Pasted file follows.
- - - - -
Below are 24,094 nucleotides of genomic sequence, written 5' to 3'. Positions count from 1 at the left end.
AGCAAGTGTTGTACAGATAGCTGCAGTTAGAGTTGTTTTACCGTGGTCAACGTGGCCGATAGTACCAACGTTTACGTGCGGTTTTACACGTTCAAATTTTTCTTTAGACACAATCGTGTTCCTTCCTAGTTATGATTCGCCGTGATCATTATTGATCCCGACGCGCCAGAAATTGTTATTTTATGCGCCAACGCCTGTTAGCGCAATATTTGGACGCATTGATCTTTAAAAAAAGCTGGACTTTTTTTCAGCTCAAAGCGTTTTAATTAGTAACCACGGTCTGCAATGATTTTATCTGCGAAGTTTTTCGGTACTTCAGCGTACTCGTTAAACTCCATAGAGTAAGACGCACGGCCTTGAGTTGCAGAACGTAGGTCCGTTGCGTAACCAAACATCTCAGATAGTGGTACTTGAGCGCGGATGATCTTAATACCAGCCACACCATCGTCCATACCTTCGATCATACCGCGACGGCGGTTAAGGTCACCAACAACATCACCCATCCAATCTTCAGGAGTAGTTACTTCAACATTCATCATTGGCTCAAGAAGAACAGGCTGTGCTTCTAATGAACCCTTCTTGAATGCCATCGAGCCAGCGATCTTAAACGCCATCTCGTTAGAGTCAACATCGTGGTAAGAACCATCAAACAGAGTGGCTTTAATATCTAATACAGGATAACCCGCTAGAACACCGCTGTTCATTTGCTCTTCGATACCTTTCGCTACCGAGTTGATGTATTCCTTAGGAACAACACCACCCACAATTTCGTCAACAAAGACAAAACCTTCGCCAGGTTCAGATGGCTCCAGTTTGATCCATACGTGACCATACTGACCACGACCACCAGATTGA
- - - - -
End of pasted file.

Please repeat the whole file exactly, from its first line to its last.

Below are 24,094 nucleotides of genomic sequence, written 5' to 3'. Positions count from 1 at the left end.
AGCAAGTGTTGTACAGATAGCTGCAGTTAGAGTTGTTTTACCGTGGTCAACGTGGCCGATAGTACCAACGTTTACGTGCGGTTTTACACGTTCAAATTTTTCTTTAGACACAATCGTGTTCCTTCCTAGTTATGATTCGCCGTGATCATTATTGATCCCGACGCGCCAGAAATTGTTATTTTATGCGCCAACGCCTGTTAGCGCAATATTTGGACGCATTGATCTTTAAAAAAAGCTGGACTTTTTTTCAGCTCAAAGCGTTTTAATTAGTAACCACGGTCTGCAATGATTTTATCTGCGAAGTTTTTCGGTACTTCAGCGTACTCGTTAAACTCCATAGAGTAAGACGCACGGCCTTGAGTTGCAGAACGTAGGTCCGTTGCGTAACCAAACATCTCAGATAGTGGTACTTGAGCGCGGATGATCTTAATACCAGCCACACCATCGTCCATACCTTCGATCATACCGCGACGGCGGTTAAGGTCACCAACAACATCACCCATCCAATCTTCAGGAGTAGTTACTTCAACATTCATCATTGGCTCAAGAAGAACAGGCTGTGCTTCTAATGAACCCTTCTTGAATGCCATCGAGCCAGCGATCTTAAACGCCATCTCGTTAGAGTCAACATCGTGGTAAGAACCATCAAACAGAGTGGCTTTAATATCTAATACAGGATAACCCGCTAGAACACCGCTGTTCATTTGCTCTTCGATACCTTTCGCTACCGAGTTGATGTATTCCTTAGGAACAACACCACCCACAATTTCGTCAACAAAGACAAAACCTTCGCCAGGTTCAGATGGCTCCAGTTTGATCCATACGTGACCATACTGACCACGACCACCAGATTGA